It also turned out to be a search for someone else. There is no record of an Antonio Nicolai serving in the 2nd U.S. Cavalry, or elsewhere in the Army, between 1860 and 1890. Antonio may have been a nickname or a misunderstanding, but the name of the artist in question is Gustavus Nicolai.

Gustavus Nicolai was born in Berlin, Germany in 1828. After immigrating to America, he lived in Pennsylvania. He was enlisted into Company B, 4th U.S. Artillery as a private by Lieutenant William Royall on November 17, 1856 in Philadelphia, Pennsylvania. His enlistment documents describe him as 5’ 2” tall, with brown hair, hazel eyes and a fair complexion. He was 25 years old, and listed his occupation as musician. He was discharged at the end of his enlistment on November 17, 1861 at Camp Duncan, District of Columbia.

Gustavus was out of uniform only two days before enlisting in Company E, 12th Pennsylvania Cavalry on November 19th. He served in the regiment through the entire war without incident, transferring to Company C at some point. He mustered out with the regiment on July 20, 1865.

Nicolai rejoined the regular army on September 7, 1865. He was enlisted as a bugler into Company D, 2nd U.S. Cavalry by Lieutenant McGregor at Carlisle Barracks, Pennsylvania. He listed his age as 36, but there were no changes to his description other than his complexion now being dark. He remained in this company as a bugler for the rest of his career.

Bugler Nicolai arrived at Fort Phil Kearny with his company and Company L in January 1867, reinforcing the fort’s garrison following the Fetterman Massacre. This brought the strength of the cavalry garrison to three companies on paper. The remaining 25 men of Company C departed to Fort Laramie the following month. Company L left in March, leaving Company D as the sole cavalry company for the rest of 1867 other than a brief sojourn to Fort C.F. Smith in July.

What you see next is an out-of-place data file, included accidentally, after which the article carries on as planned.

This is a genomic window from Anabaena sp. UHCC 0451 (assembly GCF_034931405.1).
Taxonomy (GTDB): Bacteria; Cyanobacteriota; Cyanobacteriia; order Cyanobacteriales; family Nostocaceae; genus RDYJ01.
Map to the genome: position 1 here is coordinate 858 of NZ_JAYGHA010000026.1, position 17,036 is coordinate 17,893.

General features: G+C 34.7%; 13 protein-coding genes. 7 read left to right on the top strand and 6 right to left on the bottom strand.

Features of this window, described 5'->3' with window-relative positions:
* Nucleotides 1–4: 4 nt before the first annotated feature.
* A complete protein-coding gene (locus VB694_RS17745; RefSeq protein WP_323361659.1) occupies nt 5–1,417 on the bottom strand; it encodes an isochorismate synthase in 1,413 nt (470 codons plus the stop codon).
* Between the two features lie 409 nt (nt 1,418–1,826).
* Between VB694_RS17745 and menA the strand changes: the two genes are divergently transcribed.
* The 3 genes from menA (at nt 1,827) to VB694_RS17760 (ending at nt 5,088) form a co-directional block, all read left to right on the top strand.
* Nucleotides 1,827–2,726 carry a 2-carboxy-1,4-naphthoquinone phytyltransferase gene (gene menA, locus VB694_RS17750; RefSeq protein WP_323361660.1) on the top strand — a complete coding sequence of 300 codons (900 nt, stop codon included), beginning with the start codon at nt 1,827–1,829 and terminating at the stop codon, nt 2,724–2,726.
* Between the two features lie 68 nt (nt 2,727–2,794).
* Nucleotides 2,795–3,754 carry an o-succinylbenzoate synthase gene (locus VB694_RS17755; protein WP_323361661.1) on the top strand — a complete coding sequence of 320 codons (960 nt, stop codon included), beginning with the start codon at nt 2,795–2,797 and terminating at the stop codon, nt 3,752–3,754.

Although Captain D.S. Gordon officially commanded the company, First Lieutenant James “Teddy” Egan was the senior officer present with the company at Fort Phil Kearny in 1867. The company’s other bugler, Edward L. Train, was mortally wounded in sight of the fort on June 11th, dying two days later. At some point during this month, Nicolai sketched this picture of the fort, looking to the northwest. (Photo courtesy of Wyoming Tales and Trails)


Bugler Nicolai was discharged at the expiration of his enlistment at Duck Creek, Dakota Territory on September 7, 1868. He re-enlisted in the company by Lieutenant Stambaugh at Fort D.A. Russell, present day Warren AFB in Cheyenne, Wyoming, on September 25th.  He served continuously through his next three enlistments in Utah, Montana and Idaho Territory, including the battle of the Rosebud in 1876.